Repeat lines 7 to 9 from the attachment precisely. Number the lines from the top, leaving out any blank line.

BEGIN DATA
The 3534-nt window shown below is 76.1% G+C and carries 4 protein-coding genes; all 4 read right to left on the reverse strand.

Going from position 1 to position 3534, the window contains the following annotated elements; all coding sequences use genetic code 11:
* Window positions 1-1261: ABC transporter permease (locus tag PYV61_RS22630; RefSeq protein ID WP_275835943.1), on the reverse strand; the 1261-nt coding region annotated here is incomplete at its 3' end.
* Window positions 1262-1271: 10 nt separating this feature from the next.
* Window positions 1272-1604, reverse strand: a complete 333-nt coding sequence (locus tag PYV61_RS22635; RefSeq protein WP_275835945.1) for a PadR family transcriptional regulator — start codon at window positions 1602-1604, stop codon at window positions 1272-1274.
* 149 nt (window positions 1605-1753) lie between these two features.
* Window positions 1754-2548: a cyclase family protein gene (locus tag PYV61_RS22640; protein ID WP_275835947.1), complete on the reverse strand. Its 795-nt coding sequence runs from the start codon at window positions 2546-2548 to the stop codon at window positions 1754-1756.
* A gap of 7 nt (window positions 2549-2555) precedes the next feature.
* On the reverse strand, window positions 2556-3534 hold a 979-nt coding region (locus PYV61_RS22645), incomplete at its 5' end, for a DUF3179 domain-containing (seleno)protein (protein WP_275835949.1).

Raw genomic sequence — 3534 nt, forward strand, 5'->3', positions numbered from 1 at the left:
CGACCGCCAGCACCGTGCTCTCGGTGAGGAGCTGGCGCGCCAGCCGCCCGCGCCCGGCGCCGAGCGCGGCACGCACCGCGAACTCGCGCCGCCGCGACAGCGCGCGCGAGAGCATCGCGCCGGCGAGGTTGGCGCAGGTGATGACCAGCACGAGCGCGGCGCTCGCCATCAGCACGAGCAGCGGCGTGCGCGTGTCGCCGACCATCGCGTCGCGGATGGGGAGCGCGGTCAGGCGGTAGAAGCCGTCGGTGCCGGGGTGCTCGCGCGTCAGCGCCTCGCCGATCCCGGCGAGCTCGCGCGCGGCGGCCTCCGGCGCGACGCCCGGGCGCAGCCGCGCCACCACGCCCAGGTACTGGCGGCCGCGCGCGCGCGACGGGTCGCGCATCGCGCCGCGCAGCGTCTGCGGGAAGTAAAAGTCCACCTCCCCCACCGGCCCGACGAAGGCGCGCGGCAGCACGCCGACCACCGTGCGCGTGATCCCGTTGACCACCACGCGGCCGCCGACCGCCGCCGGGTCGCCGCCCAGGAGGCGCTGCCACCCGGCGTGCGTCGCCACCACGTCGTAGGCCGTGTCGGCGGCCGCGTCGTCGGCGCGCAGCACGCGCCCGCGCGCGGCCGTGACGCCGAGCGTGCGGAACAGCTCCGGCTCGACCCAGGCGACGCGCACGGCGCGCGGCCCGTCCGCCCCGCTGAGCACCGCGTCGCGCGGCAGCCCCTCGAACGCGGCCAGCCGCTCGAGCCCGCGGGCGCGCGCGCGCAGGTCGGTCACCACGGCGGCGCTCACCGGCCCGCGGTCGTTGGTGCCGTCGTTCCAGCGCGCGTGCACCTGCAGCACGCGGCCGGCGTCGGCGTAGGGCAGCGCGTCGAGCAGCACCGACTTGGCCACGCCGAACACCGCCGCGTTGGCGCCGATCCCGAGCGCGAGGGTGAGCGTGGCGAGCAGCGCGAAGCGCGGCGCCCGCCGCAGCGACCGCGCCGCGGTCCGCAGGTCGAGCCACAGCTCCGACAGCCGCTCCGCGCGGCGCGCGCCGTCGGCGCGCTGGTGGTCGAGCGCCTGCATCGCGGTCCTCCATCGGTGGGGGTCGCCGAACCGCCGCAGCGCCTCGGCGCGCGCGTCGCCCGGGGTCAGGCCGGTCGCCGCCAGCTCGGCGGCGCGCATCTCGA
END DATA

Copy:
* Window positions 1754-2548: a cyclase family protein gene (locus tag PYV61_RS22640; protein ID WP_275835947.1), complete on the reverse strand. Its 795-nt coding sequence runs from the start codon at window positions 2546-2548 to the stop codon at window positions 1754-1756.
* A gap of 7 nt (window positions 2549-2555) precedes the next feature.
* On the reverse strand, window positions 2556-3534 hold a 979-nt coding region (locus PYV61_RS22645), incomplete at its 5' end, for a DUF3179 domain-containing (seleno)protein (protein WP_275835949.1).